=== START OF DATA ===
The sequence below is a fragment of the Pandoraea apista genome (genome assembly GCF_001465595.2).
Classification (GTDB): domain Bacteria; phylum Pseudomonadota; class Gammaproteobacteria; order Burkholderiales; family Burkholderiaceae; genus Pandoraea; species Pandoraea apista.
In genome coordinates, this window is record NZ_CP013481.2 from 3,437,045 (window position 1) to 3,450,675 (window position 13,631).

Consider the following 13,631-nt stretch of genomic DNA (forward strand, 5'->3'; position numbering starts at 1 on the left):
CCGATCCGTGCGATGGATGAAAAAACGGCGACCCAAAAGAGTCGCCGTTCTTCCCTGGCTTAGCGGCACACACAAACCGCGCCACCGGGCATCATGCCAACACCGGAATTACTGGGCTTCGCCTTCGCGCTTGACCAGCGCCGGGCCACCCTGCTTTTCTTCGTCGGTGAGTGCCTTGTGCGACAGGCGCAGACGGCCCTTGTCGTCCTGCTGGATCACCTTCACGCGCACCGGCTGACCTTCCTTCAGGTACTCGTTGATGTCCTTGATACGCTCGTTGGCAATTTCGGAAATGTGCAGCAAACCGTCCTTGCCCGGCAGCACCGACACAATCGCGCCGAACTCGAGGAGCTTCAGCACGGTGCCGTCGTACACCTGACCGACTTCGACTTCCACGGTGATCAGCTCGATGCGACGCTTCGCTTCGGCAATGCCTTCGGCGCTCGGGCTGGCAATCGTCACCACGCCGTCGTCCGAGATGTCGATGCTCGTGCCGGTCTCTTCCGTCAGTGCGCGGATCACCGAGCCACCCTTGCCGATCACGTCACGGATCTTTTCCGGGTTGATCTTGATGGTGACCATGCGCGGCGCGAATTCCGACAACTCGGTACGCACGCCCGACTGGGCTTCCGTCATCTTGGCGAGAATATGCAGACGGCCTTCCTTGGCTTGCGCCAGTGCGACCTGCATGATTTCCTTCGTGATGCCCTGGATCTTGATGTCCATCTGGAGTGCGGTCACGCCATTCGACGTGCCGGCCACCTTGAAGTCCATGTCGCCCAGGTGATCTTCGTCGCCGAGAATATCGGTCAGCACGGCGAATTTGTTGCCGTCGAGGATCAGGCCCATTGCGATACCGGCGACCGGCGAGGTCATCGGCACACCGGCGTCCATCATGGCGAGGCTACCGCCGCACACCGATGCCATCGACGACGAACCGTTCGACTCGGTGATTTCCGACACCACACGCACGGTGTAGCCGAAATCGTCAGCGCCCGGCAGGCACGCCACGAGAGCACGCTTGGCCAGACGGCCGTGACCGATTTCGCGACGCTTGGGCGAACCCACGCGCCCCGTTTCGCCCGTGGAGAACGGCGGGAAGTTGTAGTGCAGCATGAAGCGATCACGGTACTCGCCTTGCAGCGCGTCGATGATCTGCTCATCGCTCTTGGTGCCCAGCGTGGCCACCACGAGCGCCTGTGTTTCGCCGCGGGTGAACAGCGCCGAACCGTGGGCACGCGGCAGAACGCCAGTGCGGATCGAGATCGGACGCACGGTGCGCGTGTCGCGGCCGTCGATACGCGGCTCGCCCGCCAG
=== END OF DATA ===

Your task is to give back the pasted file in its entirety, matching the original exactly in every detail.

The sequence below is a fragment of the Pandoraea apista genome (genome assembly GCF_001465595.2).
Classification (GTDB): domain Bacteria; phylum Pseudomonadota; class Gammaproteobacteria; order Burkholderiales; family Burkholderiaceae; genus Pandoraea; species Pandoraea apista.
In genome coordinates, this window is record NZ_CP013481.2 from 3,437,045 (window position 1) to 3,450,675 (window position 13,631).

Consider the following 13,631-nt stretch of genomic DNA (forward strand, 5'->3'; position numbering starts at 1 on the left):
CCGATCCGTGCGATGGATGAAAAAACGGCGACCCAAAAGAGTCGCCGTTCTTCCCTGGCTTAGCGGCACACACAAACCGCGCCACCGGGCATCATGCCAACACCGGAATTACTGGGCTTCGCCTTCGCGCTTGACCAGCGCCGGGCCACCCTGCTTTTCTTCGTCGGTGAGTGCCTTGTGCGACAGGCGCAGACGGCCCTTGTCGTCCTGCTGGATCACCTTCACGCGCACCGGCTGACCTTCCTTCAGGTACTCGTTGATGTCCTTGATACGCTCGTTGGCAATTTCGGAAATGTGCAGCAAACCGTCCTTGCCCGGCAGCACCGACACAATCGCGCCGAACTCGAGGAGCTTCAGCACGGTGCCGTCGTACACCTGACCGACTTCGACTTCCACGGTGATCAGCTCGATGCGACGCTTCGCTTCGGCAATGCCTTCGGCGCTCGGGCTGGCAATCGTCACCACGCCGTCGTCCGAGATGTCGATGCTCGTGCCGGTCTCTTCCGTCAGTGCGCGGATCACCGAGCCACCCTTGCCGATCACGTCACGGATCTTTTCCGGGTTGATCTTGATGGTGACCATGCGCGGCGCGAATTCCGACAACTCGGTACGCACGCCCGACTGGGCTTCCGTCATCTTGGCGAGAATATGCAGACGGCCTTCCTTGGCTTGCGCCAGTGCGACCTGCATGATTTCCTTCGTGATGCCCTGGATCTTGATGTCCATCTGGAGTGCGGTCACGCCATTCGACGTGCCGGCCACCTTGAAGTCCATGTCGCCCAGGTGATCTTCGTCGCCGAGAATATCGGTCAGCACGGCGAATTTGTTGCCGTCGAGGATCAGGCCCATTGCGATACCGGCGACCGGCGAGGTCATCGGCACACCGGCGTCCATCATGGCGAGGCTACCGCCGCACACCGATGCCATCGACGACGAACCGTTCGACTCGGTGATTTCCGACACCACACGCACGGTGTAGCCGAAATCGTCAGCGCCCGGCAGGCACGCCACGAGAGCACGCTTGGCCAGACGGCCGTGACCGATTTCGCGACGCTTGGGCGAACCCACGCGCCCCGTTTCGCCCGTGGAGAACGGCGGGAAGTTGTAGTGCAGCATGAAGCGATCACGGTACTCGCCTTGCAGCGCGTCGATGATCTGCTCATCGCTCTTGGTGCCCAGCGTGGCCACCACGAGCGCCTGTGTTTCGCCGCGGGTGAACAGCGCCGAACCGTGGGCACGCGGCAGAACGCCAGTGCGGATCGAGATCGGACGCACGGTGCGCGTGTCGCGGCCGTCGATACGCGGCTCGCCCGCCAG